All plants require sunlight to grow. Plants can be grown under artificial lights, but these lights are just mimicking the effects of sunlight. Dependent on the type of plant and its natural habitat, the amount of sunlight required for healthy growth will vary, but no plant will survive for long in the absence of light. For example, no green plants have been found in any of the world’s deep cave systems.
Plants are classed as autotrophs, which means that they produce their own food. To do this they require an input of energy and this energy is provided by sunlight. All plants that produce their own food, (there are a few exceptions) contain the green pigment chlorophyll. Chlorophyll absorbs energy int the form of sunlight and this energy is used in the process known as photosynthesis. A series of chemical reactions occur in which atmospheric carbon dioxide, absorbed through the leaves, and water, taken up by the roots, are combined to form glucose and other basic carbohydrates. These carbohydrates are then used, together with mineral elements drawn up by the roots, to form larger molecules such as starches, fats and proteins. These larger molecules are then used to build roots, stems, branches, leaves etc. As a byproduct to photosynthesis oxygen is released back into the atmosphere.
Thus the amount of sunlight a plant receives will effect its rate and amount of growth. Other factors such as temperature and available soil nutrients are important, but without sunlight the plant cannot survive. Beans planted and keep in the dark will germinate and begin to grow, but this is due to the store of energy in the bean seed. The plants will be straggly and pale and will soon die. In the tropics, with lots of sunlight and warmth, plants can grow much faster than in colder northern climates, where light levels are also much reduced. the other limiting factor in plant growth, of course, being the availability of water.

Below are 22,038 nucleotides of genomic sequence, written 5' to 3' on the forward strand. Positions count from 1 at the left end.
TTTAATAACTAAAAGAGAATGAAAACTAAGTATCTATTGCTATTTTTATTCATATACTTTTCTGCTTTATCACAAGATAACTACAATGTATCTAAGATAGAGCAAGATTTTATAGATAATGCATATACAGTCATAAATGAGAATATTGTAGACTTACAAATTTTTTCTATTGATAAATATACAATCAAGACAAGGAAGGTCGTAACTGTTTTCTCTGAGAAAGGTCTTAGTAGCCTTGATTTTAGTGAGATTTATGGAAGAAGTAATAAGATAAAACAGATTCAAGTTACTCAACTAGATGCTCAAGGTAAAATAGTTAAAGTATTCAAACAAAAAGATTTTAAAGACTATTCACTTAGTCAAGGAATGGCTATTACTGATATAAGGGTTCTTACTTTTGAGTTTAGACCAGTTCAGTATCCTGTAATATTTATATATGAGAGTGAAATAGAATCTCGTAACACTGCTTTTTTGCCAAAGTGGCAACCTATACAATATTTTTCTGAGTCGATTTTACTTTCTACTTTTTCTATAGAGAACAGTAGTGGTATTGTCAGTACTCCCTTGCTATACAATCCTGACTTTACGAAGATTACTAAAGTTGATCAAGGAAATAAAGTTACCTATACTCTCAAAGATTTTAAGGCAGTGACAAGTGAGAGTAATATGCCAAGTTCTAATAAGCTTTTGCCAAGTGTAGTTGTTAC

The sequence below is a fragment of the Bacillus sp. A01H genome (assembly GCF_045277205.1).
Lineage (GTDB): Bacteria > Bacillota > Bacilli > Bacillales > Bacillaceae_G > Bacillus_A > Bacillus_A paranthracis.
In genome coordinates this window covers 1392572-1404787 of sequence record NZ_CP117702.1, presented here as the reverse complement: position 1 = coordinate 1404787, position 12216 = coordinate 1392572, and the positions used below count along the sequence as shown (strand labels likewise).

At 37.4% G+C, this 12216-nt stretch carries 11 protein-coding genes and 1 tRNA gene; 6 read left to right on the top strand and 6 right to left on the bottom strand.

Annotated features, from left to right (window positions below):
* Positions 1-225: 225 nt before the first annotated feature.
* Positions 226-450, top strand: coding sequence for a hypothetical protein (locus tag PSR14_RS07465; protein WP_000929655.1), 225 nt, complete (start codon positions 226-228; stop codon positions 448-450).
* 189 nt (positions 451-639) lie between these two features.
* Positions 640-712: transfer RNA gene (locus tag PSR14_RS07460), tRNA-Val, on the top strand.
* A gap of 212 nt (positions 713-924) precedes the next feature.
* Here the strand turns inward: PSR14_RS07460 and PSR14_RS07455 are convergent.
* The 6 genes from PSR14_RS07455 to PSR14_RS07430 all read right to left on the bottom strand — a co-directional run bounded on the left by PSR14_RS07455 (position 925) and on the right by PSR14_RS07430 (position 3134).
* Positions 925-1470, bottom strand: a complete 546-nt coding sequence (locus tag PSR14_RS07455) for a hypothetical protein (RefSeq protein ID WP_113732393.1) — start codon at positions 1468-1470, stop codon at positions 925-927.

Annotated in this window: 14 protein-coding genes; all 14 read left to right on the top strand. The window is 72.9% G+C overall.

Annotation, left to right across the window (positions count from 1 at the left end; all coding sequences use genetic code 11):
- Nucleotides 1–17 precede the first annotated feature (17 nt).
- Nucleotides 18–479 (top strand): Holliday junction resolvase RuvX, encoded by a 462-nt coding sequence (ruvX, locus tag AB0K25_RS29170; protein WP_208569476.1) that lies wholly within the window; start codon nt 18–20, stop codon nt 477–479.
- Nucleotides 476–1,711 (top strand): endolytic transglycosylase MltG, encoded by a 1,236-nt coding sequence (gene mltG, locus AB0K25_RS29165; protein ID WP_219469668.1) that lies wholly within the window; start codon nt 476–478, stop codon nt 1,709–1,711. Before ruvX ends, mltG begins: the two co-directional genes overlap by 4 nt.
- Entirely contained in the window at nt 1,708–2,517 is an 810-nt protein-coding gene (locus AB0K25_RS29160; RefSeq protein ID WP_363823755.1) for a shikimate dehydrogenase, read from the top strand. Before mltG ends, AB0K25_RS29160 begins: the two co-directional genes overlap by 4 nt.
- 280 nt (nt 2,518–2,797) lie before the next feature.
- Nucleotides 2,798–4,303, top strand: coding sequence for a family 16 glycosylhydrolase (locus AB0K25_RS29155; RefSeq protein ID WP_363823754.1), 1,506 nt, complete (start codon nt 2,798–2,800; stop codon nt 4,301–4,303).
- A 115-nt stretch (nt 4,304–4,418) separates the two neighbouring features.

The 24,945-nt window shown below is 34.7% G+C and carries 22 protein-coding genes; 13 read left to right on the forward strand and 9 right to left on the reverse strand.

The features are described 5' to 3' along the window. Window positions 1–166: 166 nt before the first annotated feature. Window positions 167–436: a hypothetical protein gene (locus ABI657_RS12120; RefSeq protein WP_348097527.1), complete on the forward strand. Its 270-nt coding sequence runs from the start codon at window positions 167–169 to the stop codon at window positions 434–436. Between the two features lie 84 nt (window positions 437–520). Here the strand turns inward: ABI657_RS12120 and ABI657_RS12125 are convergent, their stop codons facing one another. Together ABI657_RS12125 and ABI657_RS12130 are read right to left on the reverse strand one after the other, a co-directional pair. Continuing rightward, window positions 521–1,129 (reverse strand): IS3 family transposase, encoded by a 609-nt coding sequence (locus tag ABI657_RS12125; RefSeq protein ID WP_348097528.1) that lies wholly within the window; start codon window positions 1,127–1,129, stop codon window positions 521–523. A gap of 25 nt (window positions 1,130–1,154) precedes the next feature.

Plants have adapted to this need for light in different ways. Some have developed large leaves which can contain large amounts of chlorophyll. Others grow tall to tower over their fellows and absorb more sunlight. The importance of light to plants is shown by the process of phototropism. This means plants actively grow towards light. Seedlings in a tray on a windowsill will grow towards the window, reaching for the light. If the tray is turned around so that the seedlings are then facing away from the window, they will slowly change their direction of growth, and in a day or so will again be slanting towards the window. With the advent of time-lapse photography it has been shown that plants can actively ‘follow’ the sun through the course of a day. Leaves move to always present the maximum amount of leaf area to the suns rays.
It is this need for sunlight, through the presence of chlorophyll that gives the majority of plants their green colour. Even purple or silver leaved plants contain chlorophyll, its colour being masked by other pigments. There are some plants without chlorophyll, an example being the Ghost Orchid, Epigogium aphyllum, which gets its name from its deathly white appearance. It cannot manufacture its own food and relies on a symbiotic relationship with a root borne fungus for its nourishment. Compared to the variety and potential size of chlorophyll containing plants, those without are rare and diminutive. Another example of the value of sunlight and its affect on plant growth.